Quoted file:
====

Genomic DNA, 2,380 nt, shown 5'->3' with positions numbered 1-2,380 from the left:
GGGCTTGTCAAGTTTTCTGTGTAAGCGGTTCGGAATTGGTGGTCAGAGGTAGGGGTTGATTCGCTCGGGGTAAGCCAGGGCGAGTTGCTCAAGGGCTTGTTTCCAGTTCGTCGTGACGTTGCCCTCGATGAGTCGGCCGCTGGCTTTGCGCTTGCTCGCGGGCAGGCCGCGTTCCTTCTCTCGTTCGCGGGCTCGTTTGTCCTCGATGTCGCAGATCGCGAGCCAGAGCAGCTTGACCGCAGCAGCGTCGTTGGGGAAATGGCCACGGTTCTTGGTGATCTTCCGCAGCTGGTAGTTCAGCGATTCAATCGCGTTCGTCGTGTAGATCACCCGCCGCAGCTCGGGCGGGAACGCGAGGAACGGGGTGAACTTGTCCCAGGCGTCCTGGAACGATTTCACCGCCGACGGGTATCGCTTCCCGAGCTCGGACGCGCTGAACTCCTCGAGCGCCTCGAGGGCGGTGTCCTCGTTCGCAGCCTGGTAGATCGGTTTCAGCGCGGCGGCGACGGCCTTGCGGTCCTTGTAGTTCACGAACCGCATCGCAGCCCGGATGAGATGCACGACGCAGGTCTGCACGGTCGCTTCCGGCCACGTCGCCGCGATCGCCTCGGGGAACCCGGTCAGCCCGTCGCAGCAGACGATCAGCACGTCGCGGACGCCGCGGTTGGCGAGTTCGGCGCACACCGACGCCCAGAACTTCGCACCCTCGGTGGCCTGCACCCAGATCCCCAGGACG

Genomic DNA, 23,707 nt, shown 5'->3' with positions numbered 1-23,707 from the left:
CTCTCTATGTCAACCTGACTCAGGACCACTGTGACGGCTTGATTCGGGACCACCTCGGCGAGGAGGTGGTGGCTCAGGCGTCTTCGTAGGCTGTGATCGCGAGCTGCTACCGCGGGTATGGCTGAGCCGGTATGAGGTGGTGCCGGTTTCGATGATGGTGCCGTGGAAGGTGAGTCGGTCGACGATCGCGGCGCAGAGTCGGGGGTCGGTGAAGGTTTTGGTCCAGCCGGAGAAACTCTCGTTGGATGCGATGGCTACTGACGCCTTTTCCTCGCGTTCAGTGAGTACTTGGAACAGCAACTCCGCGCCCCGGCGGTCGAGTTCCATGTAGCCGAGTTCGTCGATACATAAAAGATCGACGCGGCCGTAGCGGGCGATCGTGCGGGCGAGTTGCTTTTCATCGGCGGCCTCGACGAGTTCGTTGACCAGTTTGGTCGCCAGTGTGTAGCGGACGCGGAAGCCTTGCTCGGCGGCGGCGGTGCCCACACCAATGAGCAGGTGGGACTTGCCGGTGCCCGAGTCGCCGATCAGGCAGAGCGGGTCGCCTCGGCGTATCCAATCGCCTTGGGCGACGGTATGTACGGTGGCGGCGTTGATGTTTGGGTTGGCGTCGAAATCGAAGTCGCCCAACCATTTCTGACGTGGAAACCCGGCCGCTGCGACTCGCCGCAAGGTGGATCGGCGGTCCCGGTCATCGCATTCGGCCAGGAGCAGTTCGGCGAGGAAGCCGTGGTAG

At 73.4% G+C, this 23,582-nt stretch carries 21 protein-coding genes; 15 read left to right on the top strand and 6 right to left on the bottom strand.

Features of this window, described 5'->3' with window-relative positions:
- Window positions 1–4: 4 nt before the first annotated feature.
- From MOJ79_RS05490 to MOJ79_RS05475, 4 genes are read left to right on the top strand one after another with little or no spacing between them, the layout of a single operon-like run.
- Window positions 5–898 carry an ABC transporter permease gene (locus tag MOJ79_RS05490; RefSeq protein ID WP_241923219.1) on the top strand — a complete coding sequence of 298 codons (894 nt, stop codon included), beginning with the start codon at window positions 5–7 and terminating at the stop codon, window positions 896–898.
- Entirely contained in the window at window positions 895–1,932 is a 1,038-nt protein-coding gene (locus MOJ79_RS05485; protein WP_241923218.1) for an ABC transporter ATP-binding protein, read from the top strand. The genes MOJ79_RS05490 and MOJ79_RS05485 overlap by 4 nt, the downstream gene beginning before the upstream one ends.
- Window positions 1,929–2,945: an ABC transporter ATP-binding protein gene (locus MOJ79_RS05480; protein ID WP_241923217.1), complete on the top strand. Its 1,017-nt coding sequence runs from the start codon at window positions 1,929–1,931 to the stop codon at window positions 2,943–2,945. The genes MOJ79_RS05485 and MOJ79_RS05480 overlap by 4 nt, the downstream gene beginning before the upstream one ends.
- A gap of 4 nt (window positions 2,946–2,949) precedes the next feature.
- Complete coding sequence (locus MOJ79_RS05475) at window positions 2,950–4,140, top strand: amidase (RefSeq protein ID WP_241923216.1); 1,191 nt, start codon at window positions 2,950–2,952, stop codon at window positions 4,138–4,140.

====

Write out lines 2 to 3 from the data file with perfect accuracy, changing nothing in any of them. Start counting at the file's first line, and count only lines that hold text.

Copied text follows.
GGGCTTGTCAAGTTTTCTGTGTAAGCGGTTCGGAATTGGTGGTCAGAGGTAGGGGTTGATTCGCTCGGGGTAAGCCAGGGCGAGTTGCTCAAGGGCTTGTTTCCAGTTCGTCGTGACGTTGCCCTCGATGAGTCGGCCGCTGGCTTTGCGCTTGCTCGCGGGCAGGCCGCGTTCCTTCTCTCGTTCGCGGGCTCGTTTGTCCTCGATGTCGCAGATCGCGAGCCAGAGCAGCTTGACCGCAGCAGCGTCGTTGGGGAAATGGCCACGGTTCTTGGTGATCTTCCGCAGCTGGTAGTTCAGCGATTCAATCGCGTTCGTCGTGTAGATCACCCGCCGCAGCTCGGGCGGGAACGCGAGGAACGGGGTGAACTTGTCCCAGGCGTCCTGGAACGATTTCACCGCCGACGGGTATCGCTTCCCGAGCTCGGACGCGCTGAACTCCTCGAGCGCCTCGAGGGCGGTGTCCTCGTTCGCAGCCTGGTAGATCGGTTTCAGCGCGGCGGCGACGGCCTTGCGGTCCTTGTAGTTCACGAACCGCATCGCAGCCCGGATGAGATGCACGACGCAGGTCTGCACGGTCGCTTCCGGCCACGTCGCCGCGATCGCCTCGGGGAACCCGGTCAGCCCGTCGCAGCAGACGATCAGCACGTCGCGGACGCCGCGGTTGGCGAGTTCGGCGCACACCGACGCCCAGAACTTCGCACCCTCGGTGGCCTGCACCCAGATCCCCAGGACG

Genomic DNA, 23,707 nt, shown 5'->3' with positions numbered 1-23,707 from the left: